Carl Brooks (1908-?)

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Carl Brooks was an outspoken civil rights activist, labor leader, and member of the Communist Party (CP) in the state of Washington. Born in 1908 and raised in Seattle, by the mid 1930s he was active in the Northwest branch of the Communist Party’s League of Struggle for Negro Rights (LSNR), which formed in 1931. Brooks replaced Revels Cayton as president of the LSNR in late 1934 and during his brief tenure led a number of direct-action protests against segregated businesses in Seattle. During this time, he also served as secretary of the Industrial Workers Council.

When the Communist Party’s national leadership disbanded the LSNR in 1936 to concentrate on “Popular Front” coalitions with mainstream progressive organizations, including the New Deal wing of the Democratic Party, Brooks became active in the Washington Commonwealth Federation (WCF), a collection of labor unions and political reformists that quickly emerged as a powerful left-wing caucus of the state Democratic Party.

In November of 1936, Brooks ran on the WCF platform for the state legislature. The following year he represented the WCF in Philadelphia at the second National Negro Congress. Brooks also spearheaded the WCF’s involvement in a number of local civil rights struggles including efforts in 1935 and 1937 to block anti-interracial marriage bills introduced in the state legislature, protests against two high-profile police brutality cases involving African American victims in 1938 and 1943, and the WCF’s successful campaign to integrate West Seattle’s Colman public swimming pool in 1941.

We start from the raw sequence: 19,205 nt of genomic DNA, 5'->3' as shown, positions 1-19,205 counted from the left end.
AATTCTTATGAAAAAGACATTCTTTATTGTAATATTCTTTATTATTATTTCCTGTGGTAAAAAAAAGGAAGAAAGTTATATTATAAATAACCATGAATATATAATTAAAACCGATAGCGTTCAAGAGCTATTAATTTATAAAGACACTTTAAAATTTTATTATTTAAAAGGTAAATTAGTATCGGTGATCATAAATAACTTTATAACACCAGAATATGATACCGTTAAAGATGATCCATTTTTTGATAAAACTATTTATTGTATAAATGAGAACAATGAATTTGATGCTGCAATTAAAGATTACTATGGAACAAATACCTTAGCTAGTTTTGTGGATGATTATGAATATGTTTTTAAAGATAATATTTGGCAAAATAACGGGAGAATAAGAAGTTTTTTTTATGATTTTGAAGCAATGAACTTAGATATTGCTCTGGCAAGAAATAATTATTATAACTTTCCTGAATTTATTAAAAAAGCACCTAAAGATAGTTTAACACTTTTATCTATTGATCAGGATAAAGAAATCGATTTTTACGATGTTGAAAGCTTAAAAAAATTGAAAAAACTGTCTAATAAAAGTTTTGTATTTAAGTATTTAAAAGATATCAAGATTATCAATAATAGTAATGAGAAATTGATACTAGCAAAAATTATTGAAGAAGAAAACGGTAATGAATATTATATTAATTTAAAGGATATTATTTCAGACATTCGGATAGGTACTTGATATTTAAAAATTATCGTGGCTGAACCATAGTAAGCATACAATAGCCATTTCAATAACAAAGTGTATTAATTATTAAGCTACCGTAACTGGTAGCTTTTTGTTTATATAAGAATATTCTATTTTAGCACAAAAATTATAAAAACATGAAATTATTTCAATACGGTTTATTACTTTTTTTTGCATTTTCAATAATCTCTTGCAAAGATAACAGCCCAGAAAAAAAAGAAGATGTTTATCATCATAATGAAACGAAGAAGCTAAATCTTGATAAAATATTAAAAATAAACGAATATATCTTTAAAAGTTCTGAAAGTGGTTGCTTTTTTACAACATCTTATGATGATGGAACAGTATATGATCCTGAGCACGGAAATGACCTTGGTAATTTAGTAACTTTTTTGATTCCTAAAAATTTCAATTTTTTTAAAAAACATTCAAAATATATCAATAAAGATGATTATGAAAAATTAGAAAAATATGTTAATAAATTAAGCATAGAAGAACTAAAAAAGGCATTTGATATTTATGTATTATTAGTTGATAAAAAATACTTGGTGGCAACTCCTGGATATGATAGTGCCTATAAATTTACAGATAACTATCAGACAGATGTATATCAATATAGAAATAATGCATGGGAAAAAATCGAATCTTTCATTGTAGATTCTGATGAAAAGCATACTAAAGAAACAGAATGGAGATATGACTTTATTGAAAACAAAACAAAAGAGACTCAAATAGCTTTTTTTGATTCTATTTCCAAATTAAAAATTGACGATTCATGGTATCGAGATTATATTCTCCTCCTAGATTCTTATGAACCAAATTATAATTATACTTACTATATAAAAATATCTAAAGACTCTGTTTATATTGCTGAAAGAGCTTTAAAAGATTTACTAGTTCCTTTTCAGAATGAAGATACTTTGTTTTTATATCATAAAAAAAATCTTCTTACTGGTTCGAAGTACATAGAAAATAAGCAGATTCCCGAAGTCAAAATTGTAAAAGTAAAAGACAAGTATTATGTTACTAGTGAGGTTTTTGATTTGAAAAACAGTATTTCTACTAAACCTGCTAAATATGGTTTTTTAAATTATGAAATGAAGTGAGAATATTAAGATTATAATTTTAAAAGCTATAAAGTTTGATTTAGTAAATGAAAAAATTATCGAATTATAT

As a politically active African American member of the Communist Party, Brooks faced a doubled risk of violence and repression. In 1943 his home was firebombed in an effort to enforce a restrictive housing covenant and pressure his family out of its predominantly white neighborhood. In 1947, Brooks became a target of the state legislature’s investigative committee on un-American activities, known as the Canwell Committee after its founder and chairman, State Representative Albert Canwell. Although he was never called to testify, Brooks created a stir when he interrupted the testimony of former African American Communist George Hewitt to denounce the proceedings, after which he was forcibly removed from the building.

Despite the changed political climate of the post-war period, Brooks remained active for a time in union politics, serving as President of the militant Shipscalers Union in the late 1940s and early 1950s, and in electoral politics, campaigning for Seattle City Council on the Progressive Party ticket in 1948. It is unclear when he died or whether he stayed in Seattle after the mid 1950s.